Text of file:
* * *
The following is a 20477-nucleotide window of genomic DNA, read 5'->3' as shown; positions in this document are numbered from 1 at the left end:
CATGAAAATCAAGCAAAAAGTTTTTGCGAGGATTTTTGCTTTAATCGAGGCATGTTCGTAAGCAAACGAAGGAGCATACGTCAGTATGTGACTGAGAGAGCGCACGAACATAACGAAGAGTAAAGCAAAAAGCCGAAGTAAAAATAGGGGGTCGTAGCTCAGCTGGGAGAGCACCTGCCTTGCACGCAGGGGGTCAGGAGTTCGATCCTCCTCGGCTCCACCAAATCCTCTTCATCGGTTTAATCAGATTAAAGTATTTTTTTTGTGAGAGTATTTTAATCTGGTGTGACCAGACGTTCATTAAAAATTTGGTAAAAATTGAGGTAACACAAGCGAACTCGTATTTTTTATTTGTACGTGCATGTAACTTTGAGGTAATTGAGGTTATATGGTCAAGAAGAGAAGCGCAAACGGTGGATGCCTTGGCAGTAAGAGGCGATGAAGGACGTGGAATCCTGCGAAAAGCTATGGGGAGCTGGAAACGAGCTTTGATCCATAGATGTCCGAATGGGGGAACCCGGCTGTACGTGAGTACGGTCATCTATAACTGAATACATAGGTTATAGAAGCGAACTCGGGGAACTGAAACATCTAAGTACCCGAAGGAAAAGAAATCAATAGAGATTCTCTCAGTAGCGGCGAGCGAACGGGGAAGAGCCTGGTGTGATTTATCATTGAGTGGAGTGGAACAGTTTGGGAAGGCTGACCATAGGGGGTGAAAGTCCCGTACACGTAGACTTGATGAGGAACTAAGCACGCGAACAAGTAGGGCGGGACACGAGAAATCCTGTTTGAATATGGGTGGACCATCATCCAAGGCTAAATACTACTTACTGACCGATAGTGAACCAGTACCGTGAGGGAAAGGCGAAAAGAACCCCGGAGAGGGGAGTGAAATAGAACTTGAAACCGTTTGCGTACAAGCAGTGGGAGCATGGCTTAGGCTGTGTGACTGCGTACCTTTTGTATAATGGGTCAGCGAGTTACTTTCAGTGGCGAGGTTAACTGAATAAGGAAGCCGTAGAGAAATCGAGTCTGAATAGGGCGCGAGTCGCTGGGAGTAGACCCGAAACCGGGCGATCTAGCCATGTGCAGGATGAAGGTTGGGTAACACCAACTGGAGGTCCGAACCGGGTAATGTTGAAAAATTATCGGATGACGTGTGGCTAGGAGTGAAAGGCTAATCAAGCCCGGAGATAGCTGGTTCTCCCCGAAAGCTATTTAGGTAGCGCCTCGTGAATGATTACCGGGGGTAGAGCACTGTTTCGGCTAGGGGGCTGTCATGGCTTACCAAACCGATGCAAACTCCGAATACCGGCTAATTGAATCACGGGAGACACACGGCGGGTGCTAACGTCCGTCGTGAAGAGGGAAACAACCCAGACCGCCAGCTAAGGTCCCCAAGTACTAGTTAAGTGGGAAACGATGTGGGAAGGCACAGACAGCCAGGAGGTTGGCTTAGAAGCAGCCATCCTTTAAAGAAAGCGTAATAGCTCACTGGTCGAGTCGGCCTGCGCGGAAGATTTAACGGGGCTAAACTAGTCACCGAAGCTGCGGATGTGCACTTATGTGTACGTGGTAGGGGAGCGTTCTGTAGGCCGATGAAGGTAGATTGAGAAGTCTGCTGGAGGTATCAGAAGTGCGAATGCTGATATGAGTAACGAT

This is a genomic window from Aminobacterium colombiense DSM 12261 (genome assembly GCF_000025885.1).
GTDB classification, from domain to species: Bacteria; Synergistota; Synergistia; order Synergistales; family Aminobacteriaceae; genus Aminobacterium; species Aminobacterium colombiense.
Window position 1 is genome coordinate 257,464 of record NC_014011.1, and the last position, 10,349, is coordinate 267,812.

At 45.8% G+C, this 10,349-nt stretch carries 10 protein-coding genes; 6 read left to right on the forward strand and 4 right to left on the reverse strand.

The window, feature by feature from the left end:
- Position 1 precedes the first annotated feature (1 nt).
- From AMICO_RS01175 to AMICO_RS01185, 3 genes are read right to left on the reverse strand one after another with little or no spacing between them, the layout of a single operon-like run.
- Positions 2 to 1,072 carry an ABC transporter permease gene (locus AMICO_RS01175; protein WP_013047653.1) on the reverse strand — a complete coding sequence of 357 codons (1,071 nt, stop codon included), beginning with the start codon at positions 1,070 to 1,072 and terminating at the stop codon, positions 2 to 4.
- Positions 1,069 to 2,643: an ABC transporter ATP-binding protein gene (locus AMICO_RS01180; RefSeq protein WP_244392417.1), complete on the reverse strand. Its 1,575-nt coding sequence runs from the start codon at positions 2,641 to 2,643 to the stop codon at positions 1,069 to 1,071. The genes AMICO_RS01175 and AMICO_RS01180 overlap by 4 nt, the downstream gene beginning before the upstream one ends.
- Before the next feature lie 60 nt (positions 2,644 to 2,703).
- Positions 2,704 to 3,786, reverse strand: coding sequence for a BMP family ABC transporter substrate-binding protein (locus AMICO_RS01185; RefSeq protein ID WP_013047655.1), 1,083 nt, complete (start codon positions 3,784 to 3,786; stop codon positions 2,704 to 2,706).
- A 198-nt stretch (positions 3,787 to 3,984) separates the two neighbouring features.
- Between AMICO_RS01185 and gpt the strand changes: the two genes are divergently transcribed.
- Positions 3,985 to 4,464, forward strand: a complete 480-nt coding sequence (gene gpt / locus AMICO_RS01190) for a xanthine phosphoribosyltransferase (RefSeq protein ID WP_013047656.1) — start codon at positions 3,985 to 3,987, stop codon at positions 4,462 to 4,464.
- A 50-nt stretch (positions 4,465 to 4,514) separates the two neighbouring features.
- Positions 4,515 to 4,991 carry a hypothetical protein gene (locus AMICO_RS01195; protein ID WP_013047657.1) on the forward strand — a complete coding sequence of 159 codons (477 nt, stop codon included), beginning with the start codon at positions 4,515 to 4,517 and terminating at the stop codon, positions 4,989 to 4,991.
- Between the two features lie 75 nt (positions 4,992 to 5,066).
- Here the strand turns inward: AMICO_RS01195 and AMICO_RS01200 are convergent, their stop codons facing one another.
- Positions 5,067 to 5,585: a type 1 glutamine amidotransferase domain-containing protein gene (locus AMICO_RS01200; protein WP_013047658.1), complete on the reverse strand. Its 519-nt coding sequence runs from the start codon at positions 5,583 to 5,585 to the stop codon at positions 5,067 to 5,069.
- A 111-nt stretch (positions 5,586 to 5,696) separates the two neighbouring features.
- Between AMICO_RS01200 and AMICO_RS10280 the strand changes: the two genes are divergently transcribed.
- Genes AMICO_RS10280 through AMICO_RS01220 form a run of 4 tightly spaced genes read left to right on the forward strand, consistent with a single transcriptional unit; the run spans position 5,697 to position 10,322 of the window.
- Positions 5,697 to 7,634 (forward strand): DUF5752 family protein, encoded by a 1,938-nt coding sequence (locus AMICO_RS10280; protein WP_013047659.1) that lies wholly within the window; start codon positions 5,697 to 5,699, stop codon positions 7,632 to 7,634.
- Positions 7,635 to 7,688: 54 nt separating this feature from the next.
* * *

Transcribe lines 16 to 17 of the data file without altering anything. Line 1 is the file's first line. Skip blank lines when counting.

- Positions 3,985 to 4,464, forward strand: a complete 480-nt coding sequence (gene gpt / locus AMICO_RS01190) for a xanthine phosphoribosyltransferase (RefSeq protein ID WP_013047656.1) — start codon at positions 3,985 to 3,987, stop codon at positions 4,462 to 4,464.
- A 50-nt stretch (positions 4,465 to 4,514) separates the two neighbouring features.